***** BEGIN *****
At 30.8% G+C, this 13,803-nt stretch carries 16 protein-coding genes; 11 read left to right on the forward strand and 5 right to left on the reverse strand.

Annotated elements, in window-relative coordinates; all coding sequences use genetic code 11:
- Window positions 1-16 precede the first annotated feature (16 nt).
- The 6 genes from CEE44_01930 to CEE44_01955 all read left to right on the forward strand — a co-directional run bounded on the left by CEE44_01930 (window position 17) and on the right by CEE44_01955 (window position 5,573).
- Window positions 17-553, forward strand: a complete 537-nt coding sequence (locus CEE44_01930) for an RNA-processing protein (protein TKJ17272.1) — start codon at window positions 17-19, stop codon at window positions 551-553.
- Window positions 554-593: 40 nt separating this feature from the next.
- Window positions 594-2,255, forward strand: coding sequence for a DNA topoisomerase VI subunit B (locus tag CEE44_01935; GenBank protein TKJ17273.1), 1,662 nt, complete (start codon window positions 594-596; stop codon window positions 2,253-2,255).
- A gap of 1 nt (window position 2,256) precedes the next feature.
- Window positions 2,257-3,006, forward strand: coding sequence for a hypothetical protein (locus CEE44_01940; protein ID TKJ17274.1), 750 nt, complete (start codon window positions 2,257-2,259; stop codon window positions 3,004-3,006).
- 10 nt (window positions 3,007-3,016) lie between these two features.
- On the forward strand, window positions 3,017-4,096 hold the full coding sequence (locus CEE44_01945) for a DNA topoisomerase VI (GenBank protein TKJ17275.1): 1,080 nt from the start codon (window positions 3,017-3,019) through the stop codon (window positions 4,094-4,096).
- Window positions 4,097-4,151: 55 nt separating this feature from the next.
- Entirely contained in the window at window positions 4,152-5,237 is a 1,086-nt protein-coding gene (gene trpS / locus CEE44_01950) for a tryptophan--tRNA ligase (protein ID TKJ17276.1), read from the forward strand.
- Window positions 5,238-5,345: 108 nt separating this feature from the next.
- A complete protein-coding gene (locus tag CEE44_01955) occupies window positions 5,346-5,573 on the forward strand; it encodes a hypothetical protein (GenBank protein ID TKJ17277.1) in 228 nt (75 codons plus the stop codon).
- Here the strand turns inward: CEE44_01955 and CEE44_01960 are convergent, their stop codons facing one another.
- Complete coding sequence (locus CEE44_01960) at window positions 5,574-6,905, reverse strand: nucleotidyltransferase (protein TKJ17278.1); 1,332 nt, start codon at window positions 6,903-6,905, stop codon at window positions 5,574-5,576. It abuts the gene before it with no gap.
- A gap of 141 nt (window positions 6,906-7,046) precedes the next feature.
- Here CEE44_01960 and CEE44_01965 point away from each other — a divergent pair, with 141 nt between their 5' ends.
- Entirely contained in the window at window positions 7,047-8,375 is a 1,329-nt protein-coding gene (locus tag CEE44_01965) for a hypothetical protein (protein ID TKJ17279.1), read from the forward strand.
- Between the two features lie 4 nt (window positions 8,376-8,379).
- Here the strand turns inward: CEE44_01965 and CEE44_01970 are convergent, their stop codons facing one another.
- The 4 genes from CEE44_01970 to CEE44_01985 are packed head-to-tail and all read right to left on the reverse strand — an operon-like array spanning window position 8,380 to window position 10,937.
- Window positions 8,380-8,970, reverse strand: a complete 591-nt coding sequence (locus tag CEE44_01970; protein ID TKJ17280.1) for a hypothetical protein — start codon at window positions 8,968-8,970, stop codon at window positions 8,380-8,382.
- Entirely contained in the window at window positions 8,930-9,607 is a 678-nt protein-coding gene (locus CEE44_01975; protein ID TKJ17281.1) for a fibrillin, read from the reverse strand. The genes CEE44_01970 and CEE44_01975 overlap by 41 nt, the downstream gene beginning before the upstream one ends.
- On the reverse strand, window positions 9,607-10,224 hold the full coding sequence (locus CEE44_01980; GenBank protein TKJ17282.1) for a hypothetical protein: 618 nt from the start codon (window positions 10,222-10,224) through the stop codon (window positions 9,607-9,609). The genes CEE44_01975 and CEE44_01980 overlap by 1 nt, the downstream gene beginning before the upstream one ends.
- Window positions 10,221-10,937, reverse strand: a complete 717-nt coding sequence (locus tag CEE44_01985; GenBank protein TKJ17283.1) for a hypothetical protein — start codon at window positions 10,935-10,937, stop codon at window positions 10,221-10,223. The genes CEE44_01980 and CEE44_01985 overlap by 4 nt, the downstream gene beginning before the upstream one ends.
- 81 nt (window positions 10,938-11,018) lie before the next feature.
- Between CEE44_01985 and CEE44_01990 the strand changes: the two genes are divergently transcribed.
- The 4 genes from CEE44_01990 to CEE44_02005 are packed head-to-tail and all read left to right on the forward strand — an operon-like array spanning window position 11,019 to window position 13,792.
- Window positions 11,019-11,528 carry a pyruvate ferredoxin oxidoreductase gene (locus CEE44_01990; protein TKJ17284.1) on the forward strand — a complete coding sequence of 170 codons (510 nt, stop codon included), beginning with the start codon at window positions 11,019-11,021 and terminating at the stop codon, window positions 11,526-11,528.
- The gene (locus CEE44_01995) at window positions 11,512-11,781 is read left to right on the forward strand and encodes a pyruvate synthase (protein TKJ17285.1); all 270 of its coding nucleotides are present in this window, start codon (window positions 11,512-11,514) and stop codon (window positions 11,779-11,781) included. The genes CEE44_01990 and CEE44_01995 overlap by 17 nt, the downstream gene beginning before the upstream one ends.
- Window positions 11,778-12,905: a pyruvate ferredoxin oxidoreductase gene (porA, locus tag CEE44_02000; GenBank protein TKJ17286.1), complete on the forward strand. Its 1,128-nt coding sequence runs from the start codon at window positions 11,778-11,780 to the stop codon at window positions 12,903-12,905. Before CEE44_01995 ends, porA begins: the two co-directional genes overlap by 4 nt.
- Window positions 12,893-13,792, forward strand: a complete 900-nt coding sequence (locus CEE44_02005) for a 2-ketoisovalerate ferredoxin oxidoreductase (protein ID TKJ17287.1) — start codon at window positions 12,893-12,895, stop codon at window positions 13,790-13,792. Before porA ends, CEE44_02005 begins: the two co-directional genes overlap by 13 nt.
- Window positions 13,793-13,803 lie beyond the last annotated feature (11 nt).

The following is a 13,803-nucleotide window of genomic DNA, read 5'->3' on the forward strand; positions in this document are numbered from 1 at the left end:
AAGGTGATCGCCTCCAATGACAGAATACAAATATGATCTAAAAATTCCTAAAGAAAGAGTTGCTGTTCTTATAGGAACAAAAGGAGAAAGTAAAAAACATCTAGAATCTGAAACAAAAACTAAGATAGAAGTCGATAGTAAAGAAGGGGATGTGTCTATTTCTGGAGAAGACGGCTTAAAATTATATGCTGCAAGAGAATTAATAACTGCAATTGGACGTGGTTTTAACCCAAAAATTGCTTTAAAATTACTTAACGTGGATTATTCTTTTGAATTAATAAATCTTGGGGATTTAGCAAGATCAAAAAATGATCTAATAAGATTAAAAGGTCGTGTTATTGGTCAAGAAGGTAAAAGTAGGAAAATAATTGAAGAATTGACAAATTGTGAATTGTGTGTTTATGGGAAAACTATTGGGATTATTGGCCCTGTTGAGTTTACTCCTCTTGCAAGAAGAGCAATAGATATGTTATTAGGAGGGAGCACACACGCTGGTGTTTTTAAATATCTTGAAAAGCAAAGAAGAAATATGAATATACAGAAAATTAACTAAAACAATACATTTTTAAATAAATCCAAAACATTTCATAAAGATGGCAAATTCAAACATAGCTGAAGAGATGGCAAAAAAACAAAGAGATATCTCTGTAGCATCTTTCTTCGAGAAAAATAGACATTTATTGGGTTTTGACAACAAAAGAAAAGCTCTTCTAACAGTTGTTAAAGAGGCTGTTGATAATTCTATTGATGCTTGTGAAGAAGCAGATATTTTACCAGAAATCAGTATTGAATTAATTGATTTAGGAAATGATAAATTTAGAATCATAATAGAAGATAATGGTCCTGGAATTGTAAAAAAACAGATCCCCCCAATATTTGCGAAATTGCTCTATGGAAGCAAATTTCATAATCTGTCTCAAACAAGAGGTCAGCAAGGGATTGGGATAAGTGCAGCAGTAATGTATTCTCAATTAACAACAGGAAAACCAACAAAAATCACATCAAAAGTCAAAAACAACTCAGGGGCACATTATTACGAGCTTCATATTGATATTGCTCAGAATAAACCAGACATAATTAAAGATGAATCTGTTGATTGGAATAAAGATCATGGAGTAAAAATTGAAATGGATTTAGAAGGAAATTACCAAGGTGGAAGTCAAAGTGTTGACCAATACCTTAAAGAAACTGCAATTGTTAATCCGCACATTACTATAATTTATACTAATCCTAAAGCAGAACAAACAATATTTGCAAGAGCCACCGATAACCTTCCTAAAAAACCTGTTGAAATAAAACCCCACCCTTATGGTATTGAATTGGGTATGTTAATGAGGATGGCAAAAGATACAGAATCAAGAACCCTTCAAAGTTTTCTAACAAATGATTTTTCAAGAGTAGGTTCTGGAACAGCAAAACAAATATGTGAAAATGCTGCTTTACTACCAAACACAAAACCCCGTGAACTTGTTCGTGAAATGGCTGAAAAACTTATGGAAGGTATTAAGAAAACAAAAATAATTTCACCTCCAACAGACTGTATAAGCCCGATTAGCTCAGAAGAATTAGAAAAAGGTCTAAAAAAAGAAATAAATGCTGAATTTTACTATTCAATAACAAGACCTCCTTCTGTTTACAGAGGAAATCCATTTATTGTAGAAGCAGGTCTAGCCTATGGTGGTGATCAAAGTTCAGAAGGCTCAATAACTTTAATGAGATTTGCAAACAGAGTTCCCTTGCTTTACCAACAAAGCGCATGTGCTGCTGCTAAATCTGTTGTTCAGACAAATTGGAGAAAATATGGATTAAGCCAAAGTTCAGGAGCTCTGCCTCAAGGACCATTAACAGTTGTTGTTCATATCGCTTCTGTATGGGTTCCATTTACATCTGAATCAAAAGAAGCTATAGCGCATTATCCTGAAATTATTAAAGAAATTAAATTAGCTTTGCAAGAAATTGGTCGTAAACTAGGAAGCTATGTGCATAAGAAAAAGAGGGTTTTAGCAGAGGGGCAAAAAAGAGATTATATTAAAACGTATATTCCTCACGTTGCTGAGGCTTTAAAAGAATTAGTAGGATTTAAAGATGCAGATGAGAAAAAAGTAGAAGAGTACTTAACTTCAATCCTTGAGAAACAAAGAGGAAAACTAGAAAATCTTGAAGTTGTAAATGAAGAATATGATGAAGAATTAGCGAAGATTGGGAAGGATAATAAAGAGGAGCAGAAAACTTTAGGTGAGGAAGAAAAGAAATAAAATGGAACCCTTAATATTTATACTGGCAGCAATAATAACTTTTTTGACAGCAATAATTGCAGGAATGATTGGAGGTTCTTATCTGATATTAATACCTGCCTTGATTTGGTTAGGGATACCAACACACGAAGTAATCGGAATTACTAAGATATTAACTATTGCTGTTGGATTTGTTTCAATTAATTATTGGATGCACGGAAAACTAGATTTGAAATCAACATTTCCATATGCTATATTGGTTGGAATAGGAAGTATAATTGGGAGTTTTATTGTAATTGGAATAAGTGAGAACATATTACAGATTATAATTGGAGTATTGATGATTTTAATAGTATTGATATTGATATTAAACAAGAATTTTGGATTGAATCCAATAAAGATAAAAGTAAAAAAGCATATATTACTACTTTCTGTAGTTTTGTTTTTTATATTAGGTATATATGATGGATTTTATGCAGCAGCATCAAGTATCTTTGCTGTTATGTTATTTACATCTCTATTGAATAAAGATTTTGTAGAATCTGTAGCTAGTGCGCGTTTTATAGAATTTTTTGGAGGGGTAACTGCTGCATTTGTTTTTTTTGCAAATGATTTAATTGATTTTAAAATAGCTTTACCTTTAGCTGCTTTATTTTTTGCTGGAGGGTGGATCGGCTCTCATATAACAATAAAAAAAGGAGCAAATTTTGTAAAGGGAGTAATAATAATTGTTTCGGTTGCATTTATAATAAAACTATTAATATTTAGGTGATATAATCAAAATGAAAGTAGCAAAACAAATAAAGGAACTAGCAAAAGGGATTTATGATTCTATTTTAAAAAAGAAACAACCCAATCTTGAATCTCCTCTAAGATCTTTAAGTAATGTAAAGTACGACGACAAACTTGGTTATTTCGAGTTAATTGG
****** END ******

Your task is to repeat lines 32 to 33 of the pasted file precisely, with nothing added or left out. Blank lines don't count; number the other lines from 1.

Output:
- The gene (locus CEE44_01995) at window positions 11,512-11,781 is read left to right on the forward strand and encodes a pyruvate synthase (protein TKJ17285.1); all 270 of its coding nucleotides are present in this window, start codon (window positions 11,512-11,514) and stop codon (window positions 11,779-11,781) included. The genes CEE44_01990 and CEE44_01995 overlap by 17 nt, the downstream gene beginning before the upstream one ends.
- Window positions 11,778-12,905: a pyruvate ferredoxin oxidoreductase gene (porA, locus tag CEE44_02000; GenBank protein TKJ17286.1), complete on the forward strand. Its 1,128-nt coding sequence runs from the start codon at window positions 11,778-11,780 to the stop codon at window positions 12,903-12,905. Before CEE44_01995 ends, porA begins: the two co-directional genes overlap by 4 nt.